centre of attention as they grouped around him to ask him his name and where he
came from – a phenomenon that would be repeated several times over the ensuing
Jama Masjid, India’s largest mosque and another product of Mughal emperor Shah
Jahan, was reached by rickshaw – the pedal sort. You sure get to appreciate the
leg work that the poor driver has to exert on the up-hill sections.
has a huge courtyard and dominating minarets, one of which you can ascend to
the very top; and we did.
Mughal-era sites are in the heart of Old Delhi. The main focal point of Old
Delhi is Chandi Chowk – a long, crowded street of shops, stalls, vendors and
people. We pretty much covered the full length on foot. Fortunately, I’m sure
Dylan thought, there was a Macca’s half way along. The Macca’s are strictly free
of pork and beef. Dylan had his usual chicken nuggets and I had a Veggie Mac,
the only sort available.
mid-afternoon, we were heading back to the area of Karol Bagh, where our hotel
was situated. This time we tried the Metro. It was easy enough to navigate but
not always obvious to locate the right platform. The first line, from which we
had to change lines at the centre of New Delhi, was crowded like I’ve never
struck in any Metro anywhere. Getting on and off was both physically and
mentally challenging. The second line was much easier.
remaining task for the day was to get into our securely padlocked luggage
without the keys, which were presumably on the kitchen bench at home with my
mobile phone. After wandering the local Karol Bagh markets without finding a
solution, we eventually resorted to prevailing on the hotel to be a bit more
imaginative than they had been late the previous night. One of the wallahs went
out and bought a fearsome saw blade of some sort or other. He spent a long
time, going through two blades and scraping fingers, cutting through the
padlocks. But, at least, by the end of the day we had access to our luggage.
day had us back on the Metro to the amazing complex of Swaminarayan Akshardham.
That’s a mouthful, but the central concepts, deities and gurus of Hinduism,
including its various sects, all have names unfamiliar to the non-Hindu world.
This complex has absolutely mind-boggling architecture, sculptures, and
religious motifs in the traditional Hindu intricacy. Unfortunately, photography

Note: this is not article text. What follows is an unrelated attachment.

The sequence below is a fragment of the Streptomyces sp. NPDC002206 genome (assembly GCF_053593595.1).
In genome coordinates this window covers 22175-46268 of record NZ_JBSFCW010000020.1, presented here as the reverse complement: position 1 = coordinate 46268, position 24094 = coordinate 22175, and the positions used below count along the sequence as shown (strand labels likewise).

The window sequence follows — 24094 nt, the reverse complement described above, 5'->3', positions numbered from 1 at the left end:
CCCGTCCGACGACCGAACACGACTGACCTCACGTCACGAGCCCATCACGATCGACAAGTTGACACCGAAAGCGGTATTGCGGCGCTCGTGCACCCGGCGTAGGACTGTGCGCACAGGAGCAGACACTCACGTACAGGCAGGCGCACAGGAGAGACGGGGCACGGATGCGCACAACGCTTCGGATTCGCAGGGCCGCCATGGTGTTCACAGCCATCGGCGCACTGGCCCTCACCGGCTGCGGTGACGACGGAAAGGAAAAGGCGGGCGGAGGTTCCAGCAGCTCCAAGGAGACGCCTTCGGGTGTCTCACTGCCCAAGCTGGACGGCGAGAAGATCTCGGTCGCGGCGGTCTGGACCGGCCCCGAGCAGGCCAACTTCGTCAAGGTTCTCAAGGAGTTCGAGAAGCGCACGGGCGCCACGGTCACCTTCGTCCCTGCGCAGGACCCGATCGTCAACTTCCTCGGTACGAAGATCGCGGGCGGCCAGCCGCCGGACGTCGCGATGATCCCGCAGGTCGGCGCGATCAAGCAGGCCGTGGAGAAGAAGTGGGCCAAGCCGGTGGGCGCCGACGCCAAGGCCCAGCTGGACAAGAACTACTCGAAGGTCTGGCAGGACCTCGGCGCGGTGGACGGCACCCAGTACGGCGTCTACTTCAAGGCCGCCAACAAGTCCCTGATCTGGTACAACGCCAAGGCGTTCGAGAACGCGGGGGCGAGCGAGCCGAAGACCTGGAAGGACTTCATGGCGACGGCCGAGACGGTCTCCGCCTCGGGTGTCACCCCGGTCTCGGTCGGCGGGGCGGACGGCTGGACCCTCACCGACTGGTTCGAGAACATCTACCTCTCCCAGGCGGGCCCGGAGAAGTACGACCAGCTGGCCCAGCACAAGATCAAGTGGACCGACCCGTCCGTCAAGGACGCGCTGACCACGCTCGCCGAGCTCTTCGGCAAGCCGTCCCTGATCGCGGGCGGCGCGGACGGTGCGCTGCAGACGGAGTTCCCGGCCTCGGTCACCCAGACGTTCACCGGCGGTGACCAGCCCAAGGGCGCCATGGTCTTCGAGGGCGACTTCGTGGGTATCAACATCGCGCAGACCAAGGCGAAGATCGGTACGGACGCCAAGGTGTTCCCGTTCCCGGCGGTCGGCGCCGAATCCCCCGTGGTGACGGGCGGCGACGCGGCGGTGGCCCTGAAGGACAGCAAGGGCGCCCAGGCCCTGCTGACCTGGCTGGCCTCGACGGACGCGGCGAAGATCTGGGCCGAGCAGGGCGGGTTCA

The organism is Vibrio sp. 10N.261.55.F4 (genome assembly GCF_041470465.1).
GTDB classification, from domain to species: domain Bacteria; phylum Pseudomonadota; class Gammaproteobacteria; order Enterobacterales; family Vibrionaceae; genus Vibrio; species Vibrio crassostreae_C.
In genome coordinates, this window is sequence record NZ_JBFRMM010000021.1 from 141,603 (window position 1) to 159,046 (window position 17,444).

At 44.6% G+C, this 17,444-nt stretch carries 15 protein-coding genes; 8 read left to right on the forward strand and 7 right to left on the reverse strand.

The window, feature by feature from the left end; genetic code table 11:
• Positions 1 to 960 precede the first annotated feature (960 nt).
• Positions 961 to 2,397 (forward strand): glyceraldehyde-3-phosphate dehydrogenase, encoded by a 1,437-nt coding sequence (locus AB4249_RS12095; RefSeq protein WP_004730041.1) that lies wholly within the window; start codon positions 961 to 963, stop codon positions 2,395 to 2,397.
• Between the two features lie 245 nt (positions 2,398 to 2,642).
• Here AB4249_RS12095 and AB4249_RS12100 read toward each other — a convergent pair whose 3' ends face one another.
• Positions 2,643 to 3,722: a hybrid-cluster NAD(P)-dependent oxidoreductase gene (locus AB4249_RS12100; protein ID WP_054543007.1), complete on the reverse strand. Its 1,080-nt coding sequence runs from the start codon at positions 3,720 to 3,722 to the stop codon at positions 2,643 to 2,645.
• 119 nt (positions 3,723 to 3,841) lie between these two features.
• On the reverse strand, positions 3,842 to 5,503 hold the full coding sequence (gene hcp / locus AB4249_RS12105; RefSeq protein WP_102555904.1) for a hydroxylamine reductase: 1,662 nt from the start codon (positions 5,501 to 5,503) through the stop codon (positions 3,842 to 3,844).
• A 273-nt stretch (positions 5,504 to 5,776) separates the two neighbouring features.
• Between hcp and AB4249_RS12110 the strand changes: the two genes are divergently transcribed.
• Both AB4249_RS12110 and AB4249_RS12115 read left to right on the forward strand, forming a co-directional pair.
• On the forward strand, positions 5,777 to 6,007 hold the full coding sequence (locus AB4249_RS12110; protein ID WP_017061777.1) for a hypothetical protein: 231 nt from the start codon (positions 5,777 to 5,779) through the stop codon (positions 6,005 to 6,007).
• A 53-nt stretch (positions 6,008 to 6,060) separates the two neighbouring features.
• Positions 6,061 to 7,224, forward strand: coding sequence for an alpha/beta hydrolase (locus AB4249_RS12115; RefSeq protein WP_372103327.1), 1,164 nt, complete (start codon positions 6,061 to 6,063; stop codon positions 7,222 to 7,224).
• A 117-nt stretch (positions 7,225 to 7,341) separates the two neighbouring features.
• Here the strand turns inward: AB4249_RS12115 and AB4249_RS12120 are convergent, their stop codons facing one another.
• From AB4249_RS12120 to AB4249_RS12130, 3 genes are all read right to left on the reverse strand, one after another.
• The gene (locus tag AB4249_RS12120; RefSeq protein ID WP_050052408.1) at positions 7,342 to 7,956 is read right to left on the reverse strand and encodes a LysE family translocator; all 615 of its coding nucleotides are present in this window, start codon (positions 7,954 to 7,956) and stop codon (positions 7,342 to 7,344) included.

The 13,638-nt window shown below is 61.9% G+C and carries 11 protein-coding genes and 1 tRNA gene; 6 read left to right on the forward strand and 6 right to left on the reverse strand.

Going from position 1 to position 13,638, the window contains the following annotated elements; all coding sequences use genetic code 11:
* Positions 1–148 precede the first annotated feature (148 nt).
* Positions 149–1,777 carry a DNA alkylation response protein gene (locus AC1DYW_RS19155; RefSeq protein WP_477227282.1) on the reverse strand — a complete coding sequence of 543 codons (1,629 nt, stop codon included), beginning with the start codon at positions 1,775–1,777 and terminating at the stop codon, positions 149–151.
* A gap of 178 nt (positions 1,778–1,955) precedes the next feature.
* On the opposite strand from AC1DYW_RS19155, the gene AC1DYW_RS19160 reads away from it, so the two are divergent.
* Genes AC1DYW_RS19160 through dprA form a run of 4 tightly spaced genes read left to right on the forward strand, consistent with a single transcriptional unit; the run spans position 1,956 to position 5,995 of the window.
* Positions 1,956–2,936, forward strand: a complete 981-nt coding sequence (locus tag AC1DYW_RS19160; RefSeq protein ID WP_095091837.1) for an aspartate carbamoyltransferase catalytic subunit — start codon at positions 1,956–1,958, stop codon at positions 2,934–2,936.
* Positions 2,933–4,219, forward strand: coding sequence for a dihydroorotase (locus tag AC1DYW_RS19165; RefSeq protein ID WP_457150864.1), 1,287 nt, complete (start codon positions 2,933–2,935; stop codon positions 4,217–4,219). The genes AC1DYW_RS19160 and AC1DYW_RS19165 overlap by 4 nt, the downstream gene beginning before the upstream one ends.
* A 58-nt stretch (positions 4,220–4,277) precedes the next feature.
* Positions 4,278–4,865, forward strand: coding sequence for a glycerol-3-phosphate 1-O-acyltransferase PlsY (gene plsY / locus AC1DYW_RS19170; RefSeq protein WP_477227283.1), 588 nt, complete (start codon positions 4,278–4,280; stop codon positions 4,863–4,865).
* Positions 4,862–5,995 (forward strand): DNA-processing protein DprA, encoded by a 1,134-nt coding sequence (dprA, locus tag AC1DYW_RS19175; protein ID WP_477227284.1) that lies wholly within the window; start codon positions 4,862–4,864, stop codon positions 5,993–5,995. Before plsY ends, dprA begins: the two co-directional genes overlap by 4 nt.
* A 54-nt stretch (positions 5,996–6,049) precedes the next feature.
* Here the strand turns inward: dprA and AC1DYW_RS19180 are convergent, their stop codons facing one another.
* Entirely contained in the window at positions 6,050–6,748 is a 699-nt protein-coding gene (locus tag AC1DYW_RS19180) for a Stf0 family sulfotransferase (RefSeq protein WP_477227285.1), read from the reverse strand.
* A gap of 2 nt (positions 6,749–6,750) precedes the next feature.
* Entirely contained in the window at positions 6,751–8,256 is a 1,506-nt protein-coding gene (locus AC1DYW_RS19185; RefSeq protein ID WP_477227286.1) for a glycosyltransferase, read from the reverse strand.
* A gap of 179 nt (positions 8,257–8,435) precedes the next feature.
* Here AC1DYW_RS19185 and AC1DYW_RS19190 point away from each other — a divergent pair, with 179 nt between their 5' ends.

was strictly forbidden. That was disappointing but the visit was none the less
was the only practicable option to get from there to Connaught Place – the
central retail area of New Delhi. That was a convenient lunch stop before a
tuk-tuk got us to the National Museum for a relatively quick visit. We could
walk from there to the India Gate, a monumental war memorial to India’s many
involvements in conflict, most as part of the British Empire.
Back into a
tuk-tuk for a visit to Humayun’s Tomb – another of India’s many World Heritage
Sites (we visited five or six such declared sites over three days!). Humayun’s
Tomb was the highlight of the day. It’s a large complex with several tombs and
other monuments. The whole site was absorbing; and the actual tomb of Humayum
was truly grand. All of it had Dylan quite taken by its size and significance,
even though he was also fascinated by the squirrels.
the second Mughal Emperor of India. His tomb was built by his widow in 1569-70,
14 years after his death. The tomb is considered a landmark in the development
of Mughal architecture and the earliest extant example of the Mughal tradition
of the garden tomb. The complex was later used for the burial of various
members of the ruling family and contains some 150 graves. It has been
described as the necropolis of the Mughal dynasty.
It was well
after 6.00pm by the time we got back to the hotel, making it a very long day –
but nothing compared to what we had awaiting us on the morrow.
published a separate page on Delhi and Agra
that combines this visit and my subsequent visit as part of my Himalaya tour.
Agra: Taj Mahal,
Agra Fort and Fatephur Sikri
It was a
5.15am pick-up from the hotel to catch a 6.15am Shantabdi Express to Agra. In
company with Russell, another of the Ferris group who had also arrived ahead of
the tour, we had a car and guide the whole day to take us to the Taj Mahal, the
Agra Fort (also called the Red Fort), and Fatephur Sikri.
initially worried about the expected three or four hours we might have to kill
before catching the return train at 8.30pm; but that was an ill-conceived
worry. We got back to the station at about 8.00pm, having arrived at 8.30am